Employee Communication

Apr 09, 2012

As an employer, communicating with your workforce is a delicate balance of being informative and trying to pursue a particular company objective.  It becomes even more challenging if the
central theme is a sensitive issue such as healthcare and benefits. So how should an employer effectively communicate around these sensitive issues without the perception of interference in employee choice? The simple answer is….delicately and straightforwardly.

Before taking on the challenge of the message, the issue must be worth communicating. An effective and directed communication strategy can impact how employees consume healthcare and in turn affect benefit plan costs. There tends to be very little understanding into the complexities that go into the consumption of healthcare benefits. We happily take our prescription from our physician to the pharmacist without much thought beyond what we pay out of pocket. Although this is a broad and sweeping statement it is probably not too far off for most employees.  With that basic foundation, how then can we expect the average employee to fully understand the intricacies of their plan, employer changes that may have been made to curtail costs, and how they can play a role in cost reduction. The importance of how the message is crafted is as critical as the “what” is being communicated. Below are a few thoughts to help you tackle your next benefits communication…..

Determine the objective behind the message. Is it to inform employees their plan is changing, or ask employee’s to be more accountable when they purchase benefit related items? If the writer is unclear on what their objective is, results will certainly fall short or the audience will be left confused. As an example, if the issue is drug costs and dispensing fees, the communication will be much more effective if the message specifies specific pharmacies in their region and average costs at each pharmacy, rather than simply asking employees to shop at low cost providers for their medications.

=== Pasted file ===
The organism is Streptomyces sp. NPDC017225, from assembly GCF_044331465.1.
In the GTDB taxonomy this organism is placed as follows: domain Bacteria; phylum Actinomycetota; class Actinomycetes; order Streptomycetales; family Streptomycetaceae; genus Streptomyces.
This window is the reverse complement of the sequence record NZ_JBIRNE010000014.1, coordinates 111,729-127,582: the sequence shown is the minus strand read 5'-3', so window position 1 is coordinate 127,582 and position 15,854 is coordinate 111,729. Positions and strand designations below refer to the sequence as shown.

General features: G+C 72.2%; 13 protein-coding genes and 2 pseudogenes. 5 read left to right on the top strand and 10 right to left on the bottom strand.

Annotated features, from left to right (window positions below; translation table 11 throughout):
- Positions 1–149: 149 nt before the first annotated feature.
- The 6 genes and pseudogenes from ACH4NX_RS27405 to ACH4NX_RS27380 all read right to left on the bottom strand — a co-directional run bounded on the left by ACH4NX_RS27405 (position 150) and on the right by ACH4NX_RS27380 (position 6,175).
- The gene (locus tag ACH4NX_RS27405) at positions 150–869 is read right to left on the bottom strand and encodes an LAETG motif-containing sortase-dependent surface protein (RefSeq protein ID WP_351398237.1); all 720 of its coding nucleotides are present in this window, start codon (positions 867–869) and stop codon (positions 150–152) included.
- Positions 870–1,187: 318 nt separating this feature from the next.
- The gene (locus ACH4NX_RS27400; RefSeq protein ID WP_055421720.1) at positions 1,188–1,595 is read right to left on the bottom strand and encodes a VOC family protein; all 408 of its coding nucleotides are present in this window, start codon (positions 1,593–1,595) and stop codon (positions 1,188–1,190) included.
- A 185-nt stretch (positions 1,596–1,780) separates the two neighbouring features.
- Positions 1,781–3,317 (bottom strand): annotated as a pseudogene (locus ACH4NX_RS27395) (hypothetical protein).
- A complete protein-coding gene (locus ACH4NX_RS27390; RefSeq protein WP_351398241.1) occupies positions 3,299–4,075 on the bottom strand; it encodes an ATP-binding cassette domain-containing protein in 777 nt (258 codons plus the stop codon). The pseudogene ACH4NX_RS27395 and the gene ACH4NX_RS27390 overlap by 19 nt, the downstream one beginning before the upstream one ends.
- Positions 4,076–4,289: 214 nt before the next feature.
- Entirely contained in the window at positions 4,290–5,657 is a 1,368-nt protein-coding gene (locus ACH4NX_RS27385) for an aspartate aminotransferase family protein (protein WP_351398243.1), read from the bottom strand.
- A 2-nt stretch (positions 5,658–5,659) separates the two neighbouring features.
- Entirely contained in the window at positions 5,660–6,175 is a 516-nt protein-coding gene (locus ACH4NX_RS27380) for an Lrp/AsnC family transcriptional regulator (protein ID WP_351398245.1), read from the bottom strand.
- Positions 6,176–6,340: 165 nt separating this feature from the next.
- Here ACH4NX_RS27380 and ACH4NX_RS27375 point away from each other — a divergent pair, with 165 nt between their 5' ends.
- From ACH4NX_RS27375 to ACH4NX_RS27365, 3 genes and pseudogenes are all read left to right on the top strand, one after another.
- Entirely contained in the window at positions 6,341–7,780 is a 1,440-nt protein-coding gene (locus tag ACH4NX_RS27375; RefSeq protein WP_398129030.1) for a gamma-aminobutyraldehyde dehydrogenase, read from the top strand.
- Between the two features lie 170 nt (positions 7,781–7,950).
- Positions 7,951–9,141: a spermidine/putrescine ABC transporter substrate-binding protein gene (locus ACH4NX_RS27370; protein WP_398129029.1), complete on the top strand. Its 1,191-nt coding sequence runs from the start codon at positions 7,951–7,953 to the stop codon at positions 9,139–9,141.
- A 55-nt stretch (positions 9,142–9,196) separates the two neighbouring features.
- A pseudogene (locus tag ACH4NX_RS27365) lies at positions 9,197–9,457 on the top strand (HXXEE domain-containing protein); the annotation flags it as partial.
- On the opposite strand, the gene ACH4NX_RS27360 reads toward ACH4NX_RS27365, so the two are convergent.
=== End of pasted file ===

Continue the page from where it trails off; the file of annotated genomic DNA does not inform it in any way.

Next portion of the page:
Be clear about the message. Concise communication that is straightforward about what is being desired is essential. Don’t expect your employees to read between the lines and pick up on the hints that you are dropping. If the objective is to inform employees that their individual choice in pharmacy may have a direct relationship to their out of pocket costs, then it should be stated that clearly.

Don’t be afraid to bring others into the conversation when crafting your message. An abundance of information is available from internal resources, insurance companies and independent advisors. Use the resources around you to craft your voice and message. Data for your message can be obtained from credible sources to support a certain position or perspective

Use Positives more than Negatives. Using the above example, think about how many announcements start with a negative, followed by unpleasant consequences? For example, if we don’t cut claim costs, we’ll have to start cutting benefits or having employees increase their cost share.  Focusing on the advantages of shopping at particular pharmacies and how employees actually can make a difference to their costs and the longevity of plan will make the audience feel more engaged and part of the solution.

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